“We have not been able to help every single person in exactly the way they would have liked to be helped.” So said Rishi Sunak, the Chancellor of the Exchequer, last June, conceding that certain people were falling through the gaps of the Government’s extensive Covid-19 financial support package for businesses, employers, employees and the self-employed.
The Chancellor’s argument back then was that the rapid onset of the pandemic had forced the Government to move very quickly to put help in place. Sunak explained he had looked for mechanisms that would help as many people as possible, and as quickly as possible, in the face of the crisis.
Fair enough. But six months later, the Chancellor continues to refuse to address the plight of those who missed out. And to be clear, we are not talking about a small number of people here. More than 3 million Britons, for one reason or another, do not qualify for any of the business support that the Chancellor is offering.
There are three groups who account for the vast majority of that figure according to analysis from Excluded UK, the pressure group set up to make the case for the extension of government support.
First come the 1.6 million self-employed people missing out on help from the Self Employment Income Support Scheme (SEISS). Around two-thirds of these people are those who earned less than half their income from self-employment in the tax years prior to the pandemic, and thus fall foul of the arbitrary rule that you must earn more than 50% of your income from self-employment to qualify. Another important constituency is those who went self-employed for the first time in the 2019-20 tax year; they also miss out automatically. Then there are the people who previously earned more than £50,000 a year from self-employment, who can’t claim from the SEISS even if their income has dwindled to nothing amid the pandemic.
The second big group of excluded people is the more than 700,000 company directors who previously earned an income by paying themselves company dividends rather than through the PAYE system. This was – and is – an entirely legal and legitimate way to organise your tax affairs, yet the Chancellor has ruled directors in this camp cannot claim any help.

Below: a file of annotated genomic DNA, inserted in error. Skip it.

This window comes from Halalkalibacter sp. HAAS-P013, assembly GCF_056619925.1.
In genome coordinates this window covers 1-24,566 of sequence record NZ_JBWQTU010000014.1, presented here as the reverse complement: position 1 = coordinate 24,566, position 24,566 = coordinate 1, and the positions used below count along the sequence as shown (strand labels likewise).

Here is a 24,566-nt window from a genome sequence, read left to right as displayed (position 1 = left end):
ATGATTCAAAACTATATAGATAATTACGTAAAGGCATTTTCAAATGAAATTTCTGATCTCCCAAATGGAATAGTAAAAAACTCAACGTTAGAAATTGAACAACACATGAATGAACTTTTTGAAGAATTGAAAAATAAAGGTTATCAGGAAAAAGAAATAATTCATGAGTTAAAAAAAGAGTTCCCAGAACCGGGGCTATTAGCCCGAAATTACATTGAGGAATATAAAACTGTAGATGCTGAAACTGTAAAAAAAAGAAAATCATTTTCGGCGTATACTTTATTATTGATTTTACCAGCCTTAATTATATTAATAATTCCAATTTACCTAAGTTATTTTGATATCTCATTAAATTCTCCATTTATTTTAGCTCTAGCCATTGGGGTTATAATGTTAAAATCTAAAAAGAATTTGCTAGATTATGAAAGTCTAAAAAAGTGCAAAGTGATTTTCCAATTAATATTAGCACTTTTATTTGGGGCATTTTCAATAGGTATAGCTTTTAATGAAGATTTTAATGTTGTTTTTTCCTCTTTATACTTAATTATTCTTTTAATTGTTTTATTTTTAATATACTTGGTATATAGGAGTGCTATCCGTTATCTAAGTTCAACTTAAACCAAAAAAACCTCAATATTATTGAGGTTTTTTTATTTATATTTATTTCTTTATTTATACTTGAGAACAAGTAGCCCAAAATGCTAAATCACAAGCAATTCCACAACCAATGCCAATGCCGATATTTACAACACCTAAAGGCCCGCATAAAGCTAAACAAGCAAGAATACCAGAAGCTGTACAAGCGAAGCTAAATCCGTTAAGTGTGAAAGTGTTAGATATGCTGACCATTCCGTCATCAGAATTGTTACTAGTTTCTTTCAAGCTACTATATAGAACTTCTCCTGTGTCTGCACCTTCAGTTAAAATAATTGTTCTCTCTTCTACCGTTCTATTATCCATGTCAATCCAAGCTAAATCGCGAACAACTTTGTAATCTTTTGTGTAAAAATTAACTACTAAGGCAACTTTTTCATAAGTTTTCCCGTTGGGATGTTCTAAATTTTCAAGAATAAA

MORE FOR YOU
Last but not least are nearly 800,000 people who aren’t being supported by the Coronavirus Job Retention Scheme, through which employers can put staff on furlough and continue to pay them 80% of their wages, claiming the money back from the Government. This group includes many new job starters, lots of freelancers and those whose employers have refused to take part.
These figures are not in dispute, by the way. While the Chancellor said last year that he “quibbled with the numbers”, the National Audit Office’s investigation into the numbers excluded from help reached very similar conclusions to the research done by Excluded UK.
There is no good reason for the Chancellor to stick to his guns in this way. In the months following the arrival of Covid-19 on the UK’s shores, it was understandable that the Government’s scrambled response to the crisis might overlook some people who needed support. But two weeks into what is now the third lockdown for most parts of the UK, this dogmatic insistence on not helping the people who missed out first time around – many of whom are suffering extreme financial hardship – looks impossible to defend. It doesn’t even make economic sense, forcing people to turn to the benefits system, rather than supporting them with assistance that might just enable them to keep businesses up and running long enough to get them into a position where they can start generating tax revenues once again.